Handmade Heroes

Crafty Supermarket grows with an inclusive attitude toward all things DIY

0 Comments · Tuesday, November 24, 2015
While attending Kent State for journalism, Grace Dobush took printmaking and bookbinding classes and got hooked on the crafty community there. She wanted to solidify a similar community when she moved to Cincinnati in 2007.   
by Rick Pender 11.06.2015 19 days ago
Posted In: Theater at 09:56 AM | Permalink | Comments (0)

Stage Door: Playing House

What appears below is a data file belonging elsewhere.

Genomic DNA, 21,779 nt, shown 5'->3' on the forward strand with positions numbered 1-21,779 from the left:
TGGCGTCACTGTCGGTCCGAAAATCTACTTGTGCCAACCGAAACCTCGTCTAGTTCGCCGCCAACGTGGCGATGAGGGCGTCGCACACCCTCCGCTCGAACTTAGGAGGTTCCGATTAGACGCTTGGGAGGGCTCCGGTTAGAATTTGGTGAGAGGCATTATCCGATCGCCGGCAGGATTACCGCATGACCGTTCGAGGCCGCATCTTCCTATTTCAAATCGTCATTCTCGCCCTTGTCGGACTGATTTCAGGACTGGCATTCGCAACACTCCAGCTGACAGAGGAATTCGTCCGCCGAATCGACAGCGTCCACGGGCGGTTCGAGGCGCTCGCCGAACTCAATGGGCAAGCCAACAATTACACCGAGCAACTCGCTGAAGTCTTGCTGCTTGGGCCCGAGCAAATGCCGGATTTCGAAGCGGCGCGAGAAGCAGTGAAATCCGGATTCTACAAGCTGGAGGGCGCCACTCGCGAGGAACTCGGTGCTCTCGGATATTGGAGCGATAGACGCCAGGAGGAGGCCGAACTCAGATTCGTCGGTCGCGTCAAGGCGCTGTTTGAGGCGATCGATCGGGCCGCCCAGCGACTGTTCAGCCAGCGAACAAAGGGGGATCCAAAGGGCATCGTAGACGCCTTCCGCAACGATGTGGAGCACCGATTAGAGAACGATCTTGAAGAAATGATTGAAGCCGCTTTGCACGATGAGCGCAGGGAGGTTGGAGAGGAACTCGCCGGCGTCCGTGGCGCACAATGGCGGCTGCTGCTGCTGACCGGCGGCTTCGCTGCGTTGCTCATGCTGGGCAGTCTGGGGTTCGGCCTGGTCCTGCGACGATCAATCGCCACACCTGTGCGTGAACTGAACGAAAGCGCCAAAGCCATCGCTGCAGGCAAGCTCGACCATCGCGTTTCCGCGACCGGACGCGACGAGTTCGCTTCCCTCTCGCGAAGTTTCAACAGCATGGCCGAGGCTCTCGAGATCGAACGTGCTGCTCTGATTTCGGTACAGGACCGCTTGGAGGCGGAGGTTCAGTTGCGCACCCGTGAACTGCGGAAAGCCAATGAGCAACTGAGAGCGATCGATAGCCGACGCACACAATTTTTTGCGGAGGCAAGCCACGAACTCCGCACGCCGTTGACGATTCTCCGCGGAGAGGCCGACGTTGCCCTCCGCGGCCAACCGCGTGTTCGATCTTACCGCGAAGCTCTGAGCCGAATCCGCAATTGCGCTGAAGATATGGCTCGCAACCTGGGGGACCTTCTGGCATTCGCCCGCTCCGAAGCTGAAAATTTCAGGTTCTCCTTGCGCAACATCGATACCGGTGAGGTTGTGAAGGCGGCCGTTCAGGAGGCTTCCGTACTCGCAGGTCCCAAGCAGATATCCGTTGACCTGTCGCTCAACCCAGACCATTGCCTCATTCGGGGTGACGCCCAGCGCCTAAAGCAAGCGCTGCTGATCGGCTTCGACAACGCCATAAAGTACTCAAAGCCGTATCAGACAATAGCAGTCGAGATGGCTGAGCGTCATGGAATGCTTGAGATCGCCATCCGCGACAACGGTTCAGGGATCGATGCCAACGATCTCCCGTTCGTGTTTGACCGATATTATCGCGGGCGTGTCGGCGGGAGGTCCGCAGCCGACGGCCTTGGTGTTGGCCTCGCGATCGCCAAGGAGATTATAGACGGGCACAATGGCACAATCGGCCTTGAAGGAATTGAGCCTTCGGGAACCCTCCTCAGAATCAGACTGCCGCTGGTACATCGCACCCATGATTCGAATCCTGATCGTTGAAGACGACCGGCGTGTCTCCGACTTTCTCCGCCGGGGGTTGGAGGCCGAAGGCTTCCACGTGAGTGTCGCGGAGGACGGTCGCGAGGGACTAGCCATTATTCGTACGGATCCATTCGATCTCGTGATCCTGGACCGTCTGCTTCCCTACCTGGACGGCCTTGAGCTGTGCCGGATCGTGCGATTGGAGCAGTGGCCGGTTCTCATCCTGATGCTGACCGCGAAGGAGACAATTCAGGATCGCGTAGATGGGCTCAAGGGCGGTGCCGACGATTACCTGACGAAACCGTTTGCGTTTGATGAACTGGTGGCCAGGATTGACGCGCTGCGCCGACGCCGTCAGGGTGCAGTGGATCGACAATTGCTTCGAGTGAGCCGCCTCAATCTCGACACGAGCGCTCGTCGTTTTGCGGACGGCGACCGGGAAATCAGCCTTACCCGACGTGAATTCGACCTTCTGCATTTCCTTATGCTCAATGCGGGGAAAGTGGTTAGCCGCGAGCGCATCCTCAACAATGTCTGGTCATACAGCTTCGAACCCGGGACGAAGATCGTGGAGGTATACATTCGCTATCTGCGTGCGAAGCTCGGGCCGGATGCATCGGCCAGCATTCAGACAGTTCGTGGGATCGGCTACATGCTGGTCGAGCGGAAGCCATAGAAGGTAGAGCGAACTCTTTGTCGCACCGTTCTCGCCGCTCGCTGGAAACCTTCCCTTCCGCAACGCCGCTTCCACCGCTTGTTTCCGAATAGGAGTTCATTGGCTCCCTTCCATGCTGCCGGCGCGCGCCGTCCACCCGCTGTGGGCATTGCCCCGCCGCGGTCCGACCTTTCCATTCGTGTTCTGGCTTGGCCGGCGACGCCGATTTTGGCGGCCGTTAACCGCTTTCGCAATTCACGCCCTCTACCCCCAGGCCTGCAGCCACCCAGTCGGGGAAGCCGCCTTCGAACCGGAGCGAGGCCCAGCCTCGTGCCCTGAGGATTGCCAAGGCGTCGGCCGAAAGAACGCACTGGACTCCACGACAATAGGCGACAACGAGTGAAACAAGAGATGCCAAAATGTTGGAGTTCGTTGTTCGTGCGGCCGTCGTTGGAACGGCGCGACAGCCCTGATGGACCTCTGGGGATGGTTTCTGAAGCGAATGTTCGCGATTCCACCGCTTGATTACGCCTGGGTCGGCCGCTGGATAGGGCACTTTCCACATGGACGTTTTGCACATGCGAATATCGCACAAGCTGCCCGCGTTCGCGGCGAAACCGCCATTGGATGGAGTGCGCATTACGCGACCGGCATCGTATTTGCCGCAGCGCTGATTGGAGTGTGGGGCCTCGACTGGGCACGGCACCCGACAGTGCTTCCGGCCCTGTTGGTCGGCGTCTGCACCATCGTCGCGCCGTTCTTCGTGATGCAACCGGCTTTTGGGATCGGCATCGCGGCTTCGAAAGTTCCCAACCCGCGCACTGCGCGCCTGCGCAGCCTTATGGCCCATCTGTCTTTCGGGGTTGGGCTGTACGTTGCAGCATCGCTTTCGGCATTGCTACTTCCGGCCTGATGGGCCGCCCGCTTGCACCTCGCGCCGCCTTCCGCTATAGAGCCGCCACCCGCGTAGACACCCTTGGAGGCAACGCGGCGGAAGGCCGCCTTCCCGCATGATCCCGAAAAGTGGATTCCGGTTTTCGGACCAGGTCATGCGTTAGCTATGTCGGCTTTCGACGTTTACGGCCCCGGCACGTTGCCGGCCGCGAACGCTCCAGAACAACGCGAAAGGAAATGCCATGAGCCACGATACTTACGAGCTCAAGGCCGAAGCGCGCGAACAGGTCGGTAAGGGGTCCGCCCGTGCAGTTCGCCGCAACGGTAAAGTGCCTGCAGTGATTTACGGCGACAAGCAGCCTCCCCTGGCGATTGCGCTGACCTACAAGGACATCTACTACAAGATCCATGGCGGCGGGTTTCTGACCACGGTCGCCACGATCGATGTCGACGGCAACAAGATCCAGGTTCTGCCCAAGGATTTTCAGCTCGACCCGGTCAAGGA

“Florala.” That’s where you are when you head down the ramp to see Know Theatre’s production of Andy’s House of [Blank]. It’s set on the state line between Florida and Alabama, but it’s recreated in two-dimensional cardboard props (telephones and ice cream cones) and decorations (comically taxidermied animals, including the backside of a dog) imaginatively designed and executed by Sarah Beth Hall. The tale is filtered through the often-divergent memories of two guys who were 16 in 1998, holding down their first jobs in roadside oddity shop and museum of “unmailed love letters.” The “guys” are Paul Strickland and Trey Tatum (truly from Florida and Alabama). They serve as the narrators — or perhaps the “recollectors” — of the oddball musical tale of Andy (Christopher Michael Richardson), the proprietor, and Sadie (Erika Kate MacDonald), the girl he had a crush on as a kid. The show was a well-received entry in Know’s “Serials” earlier this year, a story told in five 15-minute episodes. Strickland and Tatum have stitched those pieces together, and director Bridget Leak has given the piece continuity and flow. Their ebullient enthusiasm is obvious from start to finish — Tatum pounds away on an electric keyboard, Strickland (who composed the 20 or so songs) plays guitar and sings almost operatically, and Richardson and MacDonald (both with gorgeous voices) affectingly play two people caught in a looping time warp. In fact, all four characters are living out the theme repeatedly spoken and sung: “Every day is just a variation on a theme.” The music is great, and there are lots of laughs along the way, but the story is a serious, poignant rumination about love, longing and how to move forward by looking back. At two-plus hours (including an intermission) it feels a tad long, but every moment is a treat to watch. Onstage through Nov. 14. Tickets: 513-300-5669 Opening this week: Anthony Schaffer’s Sleuth, a humorous but taut murder mystery is at The Carnegie in Covington. It’s a two-man show about a famous mystery writer who’s out to murder a man having an affair with his wife. There are a lot of twists and turns in this tale, so it’s fun to watch if you pay close attention. Through Nov. 14. Tickets: 859-957-1840 … Playwright Roberto Aguirre-Sacasa fascinated Cincinnati Playhouse audiences back in 2013 with his “sequel” to The Crucible, Abigail/1702. Falcon Theatre is offering two related one-acts by him, The Mystery Plays, inspired by the tradition of medieval theater that dealt with the imponderables of death, the afterlife, religion, faith and forgiveness — but from a thoroughly American perspective. In the first piece, a horror film director survives a train wreck only to be haunted by someone who didn’t make it; in the second, a woman travels to a rural Oregon town to make peace with the man who murdered her parents and her sister: He’s her older brother. Through Nov. 21 at the Monmouth Theatre in Newport. Tickets: 513-479-6783 Continuing: Cincinnati Shakespeare’s excellent production of Arthur Miller’s classic drama Death of a Salesman has its final performance on Saturday evening. It’s worth seeing, but tickets might be scarce. Tickets: 513-381-2273 … Mad River Rising at the Cincinnati Playhouse is a compelling study of place and aging, an old man trying to forestall the sale of his family farm. It continues through Nov. 14. Tickets: 513-421-3888 … Covedale Center’s staging of the comedy Fox on the Fairway, a tribute to cinematic farces from the 1930s and 1940s, is onstage until Nov. 15. Tickets: 513-241-6550 Tune in to WVXU (FM 91.7) on Saturday evening at 8 p.m. to catch LA Theater Works’ production of Matthew Lopez’s The Whipping Man. This show, about a young Jewish Confederate soldier marking Passover 1865 with his family’s newly freed slaves in a crumbling mansion in Richmond, Va., at the end of the Civil War, is a powerful work. Ensemble Theatre Cincinnati staged this show very effectively in 2012. Rick Pender’s STAGE DOOR blog appears here every Friday. Find more theater reviews and feature stories here.